Trafalgar Rd, SE10
I’ve been watching the progress of this place through darkened windows ever since the ridiculously-named “Yew Wood Knot Believe It” closed. At first I feared that it had merely been done up for the living accommodation above it, leaving the shop below to rot- and frankly I suspect it had been – there’s now a rather awkwardly-shaped entrance to the shop below as yet another minuscule flatlet has been created upstairs. But unlike others further along in Woolwich Road which have received the same treatment but are left all dressed up and nowhere to go, whitewashed windows the furthest you can see in, luckily someone decided to show a little faith and move in.
I guess I should admit right now that I don’t think this particular cafe is aimed at the likes of me. It is very much a Local Polish Shop for Local Polish People. And good for them. It’s nicely done on the whole and of course I don’t mind if a shop’s not really for me if it’s a credit to the neighbourhood.
And it’s really not bad to look at. They’ve obviously spent money on it – little recesses in the front with long mirrors, a curved glass counter with a large selection of Polish sausages, meats, cheeses and other cold goods, and, at the back, a series of arched wooden shelves groaning with imported Polish tins, jars and packet goods. They seem almost stereotypical to me – lots of pickles, sausages and root vegetable soups in the main, though there are some interesting-looking blancmanges and other dishes. I suspect this selection very much represents ‘comfort food’ for people far away from home – and, were I living in Poland, I would be delighted at a reciprocal store there.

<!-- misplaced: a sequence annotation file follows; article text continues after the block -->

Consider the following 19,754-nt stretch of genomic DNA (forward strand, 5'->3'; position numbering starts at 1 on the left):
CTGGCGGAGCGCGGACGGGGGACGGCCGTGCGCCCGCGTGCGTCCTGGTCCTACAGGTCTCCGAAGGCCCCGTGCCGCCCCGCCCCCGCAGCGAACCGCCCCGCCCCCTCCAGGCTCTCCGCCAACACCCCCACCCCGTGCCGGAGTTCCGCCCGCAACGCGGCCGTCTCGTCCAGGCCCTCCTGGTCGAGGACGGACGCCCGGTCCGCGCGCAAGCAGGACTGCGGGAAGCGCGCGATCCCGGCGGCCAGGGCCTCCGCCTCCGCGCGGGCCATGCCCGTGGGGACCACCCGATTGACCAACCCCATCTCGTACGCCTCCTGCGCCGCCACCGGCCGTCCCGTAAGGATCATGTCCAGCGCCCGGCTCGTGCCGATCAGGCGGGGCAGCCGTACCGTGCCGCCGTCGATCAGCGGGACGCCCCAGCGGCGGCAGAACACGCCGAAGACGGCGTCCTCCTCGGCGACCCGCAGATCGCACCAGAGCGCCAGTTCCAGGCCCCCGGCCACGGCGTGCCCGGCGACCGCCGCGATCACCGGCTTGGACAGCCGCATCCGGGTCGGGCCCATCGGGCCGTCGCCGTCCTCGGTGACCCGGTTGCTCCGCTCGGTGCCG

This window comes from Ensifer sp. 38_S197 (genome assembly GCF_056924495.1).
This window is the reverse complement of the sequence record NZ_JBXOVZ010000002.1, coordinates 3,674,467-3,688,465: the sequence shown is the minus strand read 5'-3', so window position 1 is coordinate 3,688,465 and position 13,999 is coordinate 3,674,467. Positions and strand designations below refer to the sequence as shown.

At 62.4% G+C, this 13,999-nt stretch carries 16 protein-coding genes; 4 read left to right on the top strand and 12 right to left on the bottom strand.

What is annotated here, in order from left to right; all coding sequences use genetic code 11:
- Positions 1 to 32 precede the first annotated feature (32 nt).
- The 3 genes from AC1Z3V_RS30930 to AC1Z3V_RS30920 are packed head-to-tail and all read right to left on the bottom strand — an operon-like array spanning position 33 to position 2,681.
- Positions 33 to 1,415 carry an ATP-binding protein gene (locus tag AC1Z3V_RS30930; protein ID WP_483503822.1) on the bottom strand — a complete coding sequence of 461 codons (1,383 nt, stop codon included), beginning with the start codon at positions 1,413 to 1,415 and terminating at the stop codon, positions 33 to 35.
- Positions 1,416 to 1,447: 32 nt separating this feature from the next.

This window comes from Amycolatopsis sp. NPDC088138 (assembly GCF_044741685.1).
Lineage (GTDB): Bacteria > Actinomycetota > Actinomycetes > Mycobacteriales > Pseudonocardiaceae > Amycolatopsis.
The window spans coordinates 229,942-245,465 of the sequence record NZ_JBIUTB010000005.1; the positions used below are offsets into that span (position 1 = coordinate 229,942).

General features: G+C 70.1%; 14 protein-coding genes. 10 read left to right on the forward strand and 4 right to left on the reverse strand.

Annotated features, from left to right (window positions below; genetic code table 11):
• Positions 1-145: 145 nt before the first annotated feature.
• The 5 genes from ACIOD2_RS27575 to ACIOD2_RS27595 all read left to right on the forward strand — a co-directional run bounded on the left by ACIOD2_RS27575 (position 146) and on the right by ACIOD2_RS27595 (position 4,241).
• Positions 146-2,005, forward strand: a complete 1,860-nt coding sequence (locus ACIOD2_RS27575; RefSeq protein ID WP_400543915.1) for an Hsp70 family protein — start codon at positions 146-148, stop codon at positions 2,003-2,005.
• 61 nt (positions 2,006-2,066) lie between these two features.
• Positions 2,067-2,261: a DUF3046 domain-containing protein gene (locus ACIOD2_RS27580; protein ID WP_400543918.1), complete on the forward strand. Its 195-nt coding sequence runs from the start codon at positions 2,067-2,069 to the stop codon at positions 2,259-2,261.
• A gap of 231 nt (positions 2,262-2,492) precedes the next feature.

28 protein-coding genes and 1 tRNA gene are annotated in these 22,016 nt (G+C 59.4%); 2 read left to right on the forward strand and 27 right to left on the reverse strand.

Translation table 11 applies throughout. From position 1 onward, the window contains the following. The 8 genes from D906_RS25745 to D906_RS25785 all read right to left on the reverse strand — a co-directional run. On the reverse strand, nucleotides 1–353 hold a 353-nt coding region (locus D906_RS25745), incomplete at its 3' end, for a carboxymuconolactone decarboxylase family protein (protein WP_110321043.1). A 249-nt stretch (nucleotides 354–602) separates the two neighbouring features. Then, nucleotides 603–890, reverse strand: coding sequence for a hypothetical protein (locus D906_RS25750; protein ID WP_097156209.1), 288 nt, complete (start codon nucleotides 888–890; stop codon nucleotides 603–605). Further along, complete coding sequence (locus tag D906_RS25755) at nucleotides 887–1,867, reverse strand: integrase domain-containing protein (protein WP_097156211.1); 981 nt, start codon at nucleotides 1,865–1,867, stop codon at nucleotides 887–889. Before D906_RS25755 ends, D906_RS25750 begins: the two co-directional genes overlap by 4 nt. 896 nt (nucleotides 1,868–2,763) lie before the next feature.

The rest is fashionably plainly decorated – the omnipresent laminate floors, slung ceiling with inset lighting and white-painted walls, but it’s well done and suits the three simple round tables at the front with their wiggly blue glass vases filled with sprigs of spring flowers. The floor and window sill are filled with Polish fashion magazines (and one or two token English-language ones so the rest of us don’t feel too left out…)
Somewhat randomly along one wall lies a fridge of sundry cold drinks, and at the back there’s another with some interesting-looking cream cakes. As I walked in I was greeted by The Carpenters, a nice retro throwback – until I realised they were on the radio, which, one I realised it was a random choice, somehow didn’t seem quite so cool.
The staff seemed a little distant – but not unpleasant. Perhaps it was a language thing. They got my coffee order wrong, but changed it immediately with no fuss. I always think that getting something wrong happens to us all from time to time – it’s the way that people deal with mistakes that makes the difference.
I confess the coffee itself was a bit on the strong side for me, already suffering from The Mother Of All Hangovers. This brain-splitting brew was so thick that I could almost physically feel it travelling upwards to sear through my head as yet another punishment for the previous night’s indiscretions. I think even on a good day this would have been a bit dark for me, though as a cup of coffee to look at it was a thing of beauty – thick brown-white crema, almost entirely obscuring dark, dark coffee below. A medium cup cost £ 1.75
I’m glad Point Zero has opened. It looks good, sells interesting things and, I suspect, will stylishly fill a gap in the market for people a long way from home. But I don’t think it’s going to replace the Trafalgar Cafe in my own affections just yet…
See tomorrow for the other new caff along Trafalgar Road…